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147 - The Interlude Visit to Jerusalem
147:0.1 (1647.1) JESUS and the apostles arrived in Capernaum on Wednesday, March 17, and spent two weeks at the Bethsaida headquarters before they departed for Jerusalem. These two weeks the apostles taught the people by the seaside while Jesus spent much time alone in the hills about his Father’s business. During this period Jesus, accompanied by James and John Zebedee, made two secret trips to Tiberias, where they met with the believers and instructed them in the gospel of the kingdom.
147:0.2 (1647.2) Many of the household of Herod believed in Jesus and attended these meetings. It was the influence of these believers among Herod’s official family that had helped to lessen that ruler’s enmity toward Jesus. These believers at Tiberias had fully explained to Herod that the “kingdom” which Jesus proclaimed was spiritual in nature and not a political venture. Herod rather believed these members of his own household and therefore did not permit himself to become unduly alarmed by the spreading abroad of the reports concerning Jesus’ teaching and healing. He had no objections to Jesus’ work as a healer or religious teacher. Notwithstanding the favorable attitude of many of Herod’s advisers, and even of Herod himself, there existed a group of his subordinates who were so influenced by the religious leaders at Jerusalem that they remained bitter and threatening enemies of Jesus and the apostles and, later on, did much to hamper their public activities. The greatest danger to Jesus lay in the Jerusalem religious leaders and not in Herod. And it was for this very reason that Jesus and the apostles spent so much time and did most of their public preaching in Galilee rather than at Jerusalem and in Judea.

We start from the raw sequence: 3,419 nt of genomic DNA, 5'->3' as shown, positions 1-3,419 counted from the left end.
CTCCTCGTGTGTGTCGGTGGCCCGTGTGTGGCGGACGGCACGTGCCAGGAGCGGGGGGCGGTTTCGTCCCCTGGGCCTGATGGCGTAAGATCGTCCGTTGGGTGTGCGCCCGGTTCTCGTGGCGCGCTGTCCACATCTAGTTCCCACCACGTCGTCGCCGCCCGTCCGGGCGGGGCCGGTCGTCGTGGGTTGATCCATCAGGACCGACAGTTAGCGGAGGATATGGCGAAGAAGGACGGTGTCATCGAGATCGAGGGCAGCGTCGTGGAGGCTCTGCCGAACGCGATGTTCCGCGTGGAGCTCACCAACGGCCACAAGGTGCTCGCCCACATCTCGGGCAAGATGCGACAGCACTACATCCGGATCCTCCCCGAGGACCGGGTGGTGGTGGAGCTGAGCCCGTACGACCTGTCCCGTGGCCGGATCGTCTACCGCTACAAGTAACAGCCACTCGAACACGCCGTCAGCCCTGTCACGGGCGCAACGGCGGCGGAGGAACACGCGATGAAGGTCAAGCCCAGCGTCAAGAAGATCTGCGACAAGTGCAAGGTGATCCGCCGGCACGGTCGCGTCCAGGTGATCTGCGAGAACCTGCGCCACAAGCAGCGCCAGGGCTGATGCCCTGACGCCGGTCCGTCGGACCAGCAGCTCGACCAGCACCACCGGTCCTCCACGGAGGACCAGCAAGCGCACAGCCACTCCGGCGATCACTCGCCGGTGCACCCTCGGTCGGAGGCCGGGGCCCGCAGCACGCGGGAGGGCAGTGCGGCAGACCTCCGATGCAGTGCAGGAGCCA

1. The Centurion’s Servant